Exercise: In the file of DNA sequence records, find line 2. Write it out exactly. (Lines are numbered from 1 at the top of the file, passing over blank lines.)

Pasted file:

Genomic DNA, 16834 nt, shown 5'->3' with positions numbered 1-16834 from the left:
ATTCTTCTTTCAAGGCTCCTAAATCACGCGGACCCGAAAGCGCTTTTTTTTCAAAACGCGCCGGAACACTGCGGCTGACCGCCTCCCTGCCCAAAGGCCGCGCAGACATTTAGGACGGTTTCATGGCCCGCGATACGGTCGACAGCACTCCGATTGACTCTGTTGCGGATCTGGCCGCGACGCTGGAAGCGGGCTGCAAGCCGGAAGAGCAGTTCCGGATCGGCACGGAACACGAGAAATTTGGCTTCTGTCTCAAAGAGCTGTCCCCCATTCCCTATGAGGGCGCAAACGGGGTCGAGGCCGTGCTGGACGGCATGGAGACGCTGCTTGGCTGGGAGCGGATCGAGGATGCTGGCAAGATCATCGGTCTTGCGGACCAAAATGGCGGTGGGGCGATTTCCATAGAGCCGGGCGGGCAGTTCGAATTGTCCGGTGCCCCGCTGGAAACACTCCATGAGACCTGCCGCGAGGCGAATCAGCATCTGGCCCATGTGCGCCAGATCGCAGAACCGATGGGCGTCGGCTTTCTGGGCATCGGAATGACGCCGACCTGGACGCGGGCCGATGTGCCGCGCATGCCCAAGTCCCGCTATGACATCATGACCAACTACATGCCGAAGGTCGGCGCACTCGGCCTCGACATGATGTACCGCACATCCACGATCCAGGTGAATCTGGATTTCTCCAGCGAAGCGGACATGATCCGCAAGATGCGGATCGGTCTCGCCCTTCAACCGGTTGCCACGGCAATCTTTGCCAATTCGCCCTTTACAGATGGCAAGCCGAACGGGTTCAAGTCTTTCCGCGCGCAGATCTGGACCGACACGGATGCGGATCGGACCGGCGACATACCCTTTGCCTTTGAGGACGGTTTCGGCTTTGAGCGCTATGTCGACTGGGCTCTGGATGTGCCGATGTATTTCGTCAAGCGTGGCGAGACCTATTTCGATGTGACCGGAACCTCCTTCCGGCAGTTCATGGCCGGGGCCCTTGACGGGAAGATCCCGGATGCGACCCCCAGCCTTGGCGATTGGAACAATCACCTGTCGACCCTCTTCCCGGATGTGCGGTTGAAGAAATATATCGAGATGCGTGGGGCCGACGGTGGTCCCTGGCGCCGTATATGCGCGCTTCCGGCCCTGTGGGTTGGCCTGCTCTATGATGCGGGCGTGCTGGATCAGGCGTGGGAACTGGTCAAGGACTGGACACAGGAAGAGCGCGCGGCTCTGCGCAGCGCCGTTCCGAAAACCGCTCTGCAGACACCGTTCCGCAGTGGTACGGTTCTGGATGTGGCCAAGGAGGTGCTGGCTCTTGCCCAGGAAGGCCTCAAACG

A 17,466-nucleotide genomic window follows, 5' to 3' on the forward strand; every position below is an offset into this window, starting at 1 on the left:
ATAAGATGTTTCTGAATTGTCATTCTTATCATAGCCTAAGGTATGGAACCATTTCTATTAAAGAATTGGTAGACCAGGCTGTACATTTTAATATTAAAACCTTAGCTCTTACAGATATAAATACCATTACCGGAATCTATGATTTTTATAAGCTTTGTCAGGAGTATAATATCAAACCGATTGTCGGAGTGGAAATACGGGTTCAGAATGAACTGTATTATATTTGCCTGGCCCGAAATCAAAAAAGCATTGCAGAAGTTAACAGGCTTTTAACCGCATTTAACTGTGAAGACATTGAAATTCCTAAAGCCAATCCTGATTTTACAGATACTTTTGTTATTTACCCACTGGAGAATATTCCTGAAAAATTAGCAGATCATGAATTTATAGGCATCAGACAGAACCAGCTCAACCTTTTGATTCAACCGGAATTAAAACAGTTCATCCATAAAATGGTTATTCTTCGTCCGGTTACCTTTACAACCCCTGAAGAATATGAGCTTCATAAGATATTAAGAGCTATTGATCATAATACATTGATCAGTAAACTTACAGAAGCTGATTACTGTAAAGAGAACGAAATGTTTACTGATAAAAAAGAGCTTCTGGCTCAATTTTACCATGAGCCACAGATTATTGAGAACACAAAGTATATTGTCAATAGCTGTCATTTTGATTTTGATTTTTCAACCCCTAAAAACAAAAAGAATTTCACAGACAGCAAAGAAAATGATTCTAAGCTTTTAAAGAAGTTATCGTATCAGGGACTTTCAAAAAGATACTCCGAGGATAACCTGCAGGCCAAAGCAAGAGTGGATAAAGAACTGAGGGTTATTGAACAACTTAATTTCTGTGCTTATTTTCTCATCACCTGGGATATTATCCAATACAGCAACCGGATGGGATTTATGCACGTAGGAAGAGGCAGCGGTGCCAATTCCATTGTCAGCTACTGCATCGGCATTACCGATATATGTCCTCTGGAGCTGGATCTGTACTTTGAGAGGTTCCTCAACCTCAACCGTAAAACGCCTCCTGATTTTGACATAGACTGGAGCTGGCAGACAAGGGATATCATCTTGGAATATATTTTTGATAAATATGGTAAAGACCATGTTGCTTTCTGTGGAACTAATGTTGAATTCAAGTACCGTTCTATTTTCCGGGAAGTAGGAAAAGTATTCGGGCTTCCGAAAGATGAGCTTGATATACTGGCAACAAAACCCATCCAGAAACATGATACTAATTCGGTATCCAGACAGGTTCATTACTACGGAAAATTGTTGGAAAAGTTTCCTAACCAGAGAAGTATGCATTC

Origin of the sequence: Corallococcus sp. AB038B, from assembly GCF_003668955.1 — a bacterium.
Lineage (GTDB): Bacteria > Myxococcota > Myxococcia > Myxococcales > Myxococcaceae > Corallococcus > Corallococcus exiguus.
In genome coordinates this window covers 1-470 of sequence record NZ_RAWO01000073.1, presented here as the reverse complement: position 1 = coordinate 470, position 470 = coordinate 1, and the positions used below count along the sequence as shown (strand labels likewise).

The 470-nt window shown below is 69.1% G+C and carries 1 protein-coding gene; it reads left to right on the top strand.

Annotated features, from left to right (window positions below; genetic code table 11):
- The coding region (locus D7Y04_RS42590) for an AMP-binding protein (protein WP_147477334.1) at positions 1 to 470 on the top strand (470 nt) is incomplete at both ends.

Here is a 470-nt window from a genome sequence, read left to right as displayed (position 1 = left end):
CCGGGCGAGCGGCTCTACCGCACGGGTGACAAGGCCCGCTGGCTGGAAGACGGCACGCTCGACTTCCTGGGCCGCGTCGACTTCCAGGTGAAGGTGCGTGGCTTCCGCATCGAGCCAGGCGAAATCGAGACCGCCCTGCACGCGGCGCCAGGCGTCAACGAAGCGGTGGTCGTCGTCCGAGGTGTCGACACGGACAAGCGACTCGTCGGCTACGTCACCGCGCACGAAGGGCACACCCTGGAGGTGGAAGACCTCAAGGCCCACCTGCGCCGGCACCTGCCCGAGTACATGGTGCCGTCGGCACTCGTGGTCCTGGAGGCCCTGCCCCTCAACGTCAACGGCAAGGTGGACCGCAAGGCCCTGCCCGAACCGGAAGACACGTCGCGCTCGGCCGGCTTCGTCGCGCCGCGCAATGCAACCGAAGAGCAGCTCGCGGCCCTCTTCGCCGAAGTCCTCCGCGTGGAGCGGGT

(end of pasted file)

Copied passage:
ATTCTTCTTTCAAGGCTCCTAAATCACGCGGACCCGAAAGCGCTTTTTTTTCAAAACGCGCCGGAACACTGCGGCTGACCGCCTCCCTGCCCAAAGGCCGCGCAGACATTTAGGACGGTTTCATGGCCCGCGATACGGTCGACAGCACTCCGATTGACTCTGTTGCGGATCTGGCCGCGACGCTGGAAGCGGGCTGCAAGCCGGAAGAGCAGTTCCGGATCGGCACGGAACACGAGAAATTTGGCTTCTGTCTCAAAGAGCTGTCCCCCATTCCCTATGAGGGCGCAAACGGGGTCGAGGCCGTGCTGGACGGCATGGAGACGCTGCTTGGCTGGGAGCGGATCGAGGATGCTGGCAAGATCATCGGTCTTGCGGACCAAAATGGCGGTGGGGCGATTTCCATAGAGCCGGGCGGGCAGTTCGAATTGTCCGGTGCCCCGCTGGAAACACTCCATGAGACCTGCCGCGAGGCGAATCAGCATCTGGCCCATGTGCGCCAGATCGCAGAACCGATGGGCGTCGGCTTTCTGGGCATCGGAATGACGCCGACCTGGACGCGGGCCGATGTGCCGCGCATGCCCAAGTCCCGCTATGACATCATGACCAACTACATGCCGAAGGTCGGCGCACTCGGCCTCGACATGATGTACCGCACATCCACGATCCAGGTGAATCTGGATTTCTCCAGCGAAGCGGACATGATCCGCAAGATGCGGATCGGTCTCGCCCTTCAACCGGTTGCCACGGCAATCTTTGCCAATTCGCCCTTTACAGATGGCAAGCCGAACGGGTTCAAGTCTTTCCGCGCGCAGATCTGGACCGACACGGATGCGGATCGGACCGGCGACATACCCTTTGCCTTTGAGGACGGTTTCGGCTTTGAGCGCTATGTCGACTGGGCTCTGGATGTGCCGATGTATTTCGTCAAGCGTGGCGAGACCTATTTCGATGTGACCGGAACCTCCTTCCGGCAGTTCATGGCCGGGGCCCTTGACGGGAAGATCCCGGATGCGACCCCCAGCCTTGGCGATTGGAACAATCACCTGTCGACCCTCTTCCCGGATGTGCGGTTGAAGAAATATATCGAGATGCGTGGGGCCGACGGTGGTCCCTGGCGCCGTATATGCGCGCTTCCGGCCCTGTGGGTTGGCCTGCTCTATGATGCGGGCGTGCTGGATCAGGCGTGGGAACTGGTCAAGGACTGGACACAGGAAGAGCGCGCGGCTCTGCGCAGCGCCGTTCCGAAAACCGCTCTGCAGACACCGTTCCGCAGTGGTACGGTTCTGGATGTGGCCAAGGAGGTGCTGGCTCTTGCCCAGGAAGGCCTCAAACG